The Loneliness of the Long Dissertation Writer

At this time of year I find myself talking to students considering PhD programs who are interested in my own advice on whether or not pursuing a PhD is a good idea. One question that has come up repeatedly has to do with the psychological challenges of completing a PhD in the social sciences. Specifically, that it’s lonely. One very bright student asked me specifically about this issue last week; she had been told by another of my colleagues that writing a dissertation is a very lonely process. Coincidentally, that night I came across a post by Robert Kelly which makes an identical point in the context of 7 general gripes about being an academic.

My response to that student was that I don’t think it’s right to say that completing a PhD is lonely. I think that it’s more accurate to describe completing a PhD as intensely personal. That may produce feelings of loneliness, but it need not.

My own experience was that writing my dissertation (which, at one point, reached 550 manuscript pages…so it was long) was personally challenging because every morning (at 8:30 AM) and evening (at 9PM) I would open up my word processing program and stare at an empty screen with the understanding that after a couple of hours that document needed to have words on it. There was no one else who was going to write them but me.

…And there was no one else who was going to bug me to write them every day but me.

…And there was no one else to blame if they weren’t written but me.

…And at every moment there were plenty of things that seemed more interesting than writing, and no one to tell myself to keep on task but me.

This was an unpleasant feeling. I managed to get over it, but only after about 3 months of serious writer’s block in which developed an incredibly precise system for organizing notes and did a lot of unnecessary teaching preparation. (I remember this urge to convert my section syllabus from Word into LaTeX. Yes, that was a way to waste time.)

But at least in my own case, it would be a mistake to call that feeling loneliness. I had plenty of professional interactions with faculty, worked at the Statlab, attended lots of talks, discussed dissertation issues with friends, taught, etc. In most graduate programs, there are plenty of things that you can do to keep yourself active and busy. The problem, in fact, is that there are too many seemingly useful and inherently social things to do that distract you from the task of writing.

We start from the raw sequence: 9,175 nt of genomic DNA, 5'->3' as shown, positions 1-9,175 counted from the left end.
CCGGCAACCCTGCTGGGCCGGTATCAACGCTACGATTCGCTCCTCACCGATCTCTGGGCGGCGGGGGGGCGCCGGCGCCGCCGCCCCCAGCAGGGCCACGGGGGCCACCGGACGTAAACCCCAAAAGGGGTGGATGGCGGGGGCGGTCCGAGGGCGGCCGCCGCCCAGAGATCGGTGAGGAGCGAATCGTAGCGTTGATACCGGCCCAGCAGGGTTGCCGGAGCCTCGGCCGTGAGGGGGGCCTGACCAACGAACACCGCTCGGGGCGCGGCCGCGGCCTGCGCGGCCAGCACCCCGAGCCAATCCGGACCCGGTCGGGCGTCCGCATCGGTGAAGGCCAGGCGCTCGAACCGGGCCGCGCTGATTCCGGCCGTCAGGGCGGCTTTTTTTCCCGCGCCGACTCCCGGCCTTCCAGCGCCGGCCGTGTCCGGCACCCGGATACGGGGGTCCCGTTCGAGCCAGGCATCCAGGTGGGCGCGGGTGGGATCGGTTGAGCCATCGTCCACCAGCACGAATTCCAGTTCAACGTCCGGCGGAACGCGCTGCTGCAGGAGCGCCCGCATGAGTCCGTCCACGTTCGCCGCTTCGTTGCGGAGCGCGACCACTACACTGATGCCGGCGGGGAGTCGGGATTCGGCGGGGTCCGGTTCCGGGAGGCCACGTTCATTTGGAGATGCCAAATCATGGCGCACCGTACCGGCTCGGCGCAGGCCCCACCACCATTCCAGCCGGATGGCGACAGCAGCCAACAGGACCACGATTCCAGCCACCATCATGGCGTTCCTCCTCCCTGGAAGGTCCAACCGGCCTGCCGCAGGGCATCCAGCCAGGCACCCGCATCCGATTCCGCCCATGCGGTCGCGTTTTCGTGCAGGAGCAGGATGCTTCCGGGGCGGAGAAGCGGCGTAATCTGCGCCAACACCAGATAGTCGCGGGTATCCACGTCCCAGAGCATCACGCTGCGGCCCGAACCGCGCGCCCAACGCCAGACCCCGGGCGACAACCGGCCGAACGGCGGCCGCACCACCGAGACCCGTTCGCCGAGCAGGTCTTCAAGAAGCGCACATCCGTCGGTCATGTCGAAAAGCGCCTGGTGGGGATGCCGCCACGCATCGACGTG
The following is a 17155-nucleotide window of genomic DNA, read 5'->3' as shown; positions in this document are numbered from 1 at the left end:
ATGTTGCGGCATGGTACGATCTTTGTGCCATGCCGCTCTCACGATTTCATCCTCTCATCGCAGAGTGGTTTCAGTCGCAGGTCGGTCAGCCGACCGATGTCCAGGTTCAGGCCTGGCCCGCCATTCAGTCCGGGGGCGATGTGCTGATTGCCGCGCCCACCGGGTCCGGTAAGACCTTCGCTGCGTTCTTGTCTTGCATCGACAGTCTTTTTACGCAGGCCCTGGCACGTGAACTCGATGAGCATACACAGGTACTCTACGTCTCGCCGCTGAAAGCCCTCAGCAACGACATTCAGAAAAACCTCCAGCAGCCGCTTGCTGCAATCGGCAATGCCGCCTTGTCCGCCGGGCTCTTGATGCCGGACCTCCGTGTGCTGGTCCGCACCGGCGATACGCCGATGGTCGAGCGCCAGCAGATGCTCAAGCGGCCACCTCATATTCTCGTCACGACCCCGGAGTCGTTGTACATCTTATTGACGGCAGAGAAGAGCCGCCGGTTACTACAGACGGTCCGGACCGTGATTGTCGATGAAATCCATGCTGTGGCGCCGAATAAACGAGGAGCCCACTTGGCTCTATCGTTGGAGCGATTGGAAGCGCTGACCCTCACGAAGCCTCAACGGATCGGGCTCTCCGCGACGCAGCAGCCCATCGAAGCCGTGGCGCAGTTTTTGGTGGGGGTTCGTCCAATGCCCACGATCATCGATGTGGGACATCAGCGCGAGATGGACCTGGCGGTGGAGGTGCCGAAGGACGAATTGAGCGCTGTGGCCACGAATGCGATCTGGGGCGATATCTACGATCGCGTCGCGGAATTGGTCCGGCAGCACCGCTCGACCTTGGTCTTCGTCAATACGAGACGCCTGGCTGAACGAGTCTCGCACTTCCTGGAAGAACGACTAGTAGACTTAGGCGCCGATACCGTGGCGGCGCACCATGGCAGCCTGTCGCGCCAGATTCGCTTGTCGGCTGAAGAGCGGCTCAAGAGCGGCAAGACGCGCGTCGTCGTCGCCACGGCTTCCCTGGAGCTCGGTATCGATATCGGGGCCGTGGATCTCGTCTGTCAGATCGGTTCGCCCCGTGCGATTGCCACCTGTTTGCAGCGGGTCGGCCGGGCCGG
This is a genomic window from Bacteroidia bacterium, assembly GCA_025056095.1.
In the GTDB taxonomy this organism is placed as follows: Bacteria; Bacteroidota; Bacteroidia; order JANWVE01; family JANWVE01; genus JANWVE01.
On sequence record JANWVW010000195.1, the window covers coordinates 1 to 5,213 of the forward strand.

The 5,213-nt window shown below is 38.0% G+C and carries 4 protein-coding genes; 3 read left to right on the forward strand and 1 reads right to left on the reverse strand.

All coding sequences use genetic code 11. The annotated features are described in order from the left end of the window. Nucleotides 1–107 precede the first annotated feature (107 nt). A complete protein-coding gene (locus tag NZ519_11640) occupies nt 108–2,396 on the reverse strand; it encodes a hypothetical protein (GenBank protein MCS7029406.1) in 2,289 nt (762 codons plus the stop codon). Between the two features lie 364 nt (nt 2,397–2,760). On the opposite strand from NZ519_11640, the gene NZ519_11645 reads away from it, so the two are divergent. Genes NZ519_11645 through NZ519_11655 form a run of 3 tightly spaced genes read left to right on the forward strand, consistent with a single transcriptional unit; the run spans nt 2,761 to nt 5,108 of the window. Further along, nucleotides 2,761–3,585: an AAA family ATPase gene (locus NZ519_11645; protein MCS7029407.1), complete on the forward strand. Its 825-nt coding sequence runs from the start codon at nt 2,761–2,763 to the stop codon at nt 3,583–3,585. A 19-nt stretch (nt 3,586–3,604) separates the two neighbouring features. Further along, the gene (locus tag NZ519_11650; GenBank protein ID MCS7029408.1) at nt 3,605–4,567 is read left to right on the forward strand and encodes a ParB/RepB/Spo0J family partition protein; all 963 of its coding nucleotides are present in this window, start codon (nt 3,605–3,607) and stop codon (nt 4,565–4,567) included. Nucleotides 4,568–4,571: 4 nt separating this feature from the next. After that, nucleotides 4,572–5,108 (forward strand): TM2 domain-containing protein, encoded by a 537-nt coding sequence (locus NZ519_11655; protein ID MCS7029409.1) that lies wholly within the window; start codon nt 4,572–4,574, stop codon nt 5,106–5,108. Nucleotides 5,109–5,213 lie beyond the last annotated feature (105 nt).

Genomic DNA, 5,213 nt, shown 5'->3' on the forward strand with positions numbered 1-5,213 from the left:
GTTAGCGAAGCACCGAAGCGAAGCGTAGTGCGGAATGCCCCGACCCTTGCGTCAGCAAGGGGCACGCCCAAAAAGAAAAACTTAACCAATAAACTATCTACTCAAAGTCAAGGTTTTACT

My sense is that in terms of the personal nature of the dissertation, political science tends to be more like the humanities than like economics and psychology, two social science discipline in which co-authoring throughout your graduate career is normal. This is different in some poli sci programs, but these are exceptional cases. My general point is that I wouldn’t worry about loneliness per se, I would worry a lot more about dealing with the more nagging issues of motivation, stamina, self-direction, etc. Conceivably, loneliness is cured by socialization; the others are conditions which have no easy solutions of which I am aware.

Comments 3

  1. Charley Sullivan May 16, 2012

    Well, speaking from Central Java, in the midst of research, I can get the loneliness part . . . but that’s also perhaps the isolation of fieldwork, of reading in archives (a necessarily lonely task), etc. But I appreciate the distinction you make between lonely and intensely personal. After 15 years off and having to work for other people’s goals and agendas, the spending time on myself, and even letting the process wander a little bit (did I really think I’d be reading this much Javanese cosmology for a little chapter on indigenous mapping?? Thank you Thongchai!) it is a rare privilege to just be able to do what I want, to follow my own leads, etc. This is not what most people get to do in life. Great post, Tom!

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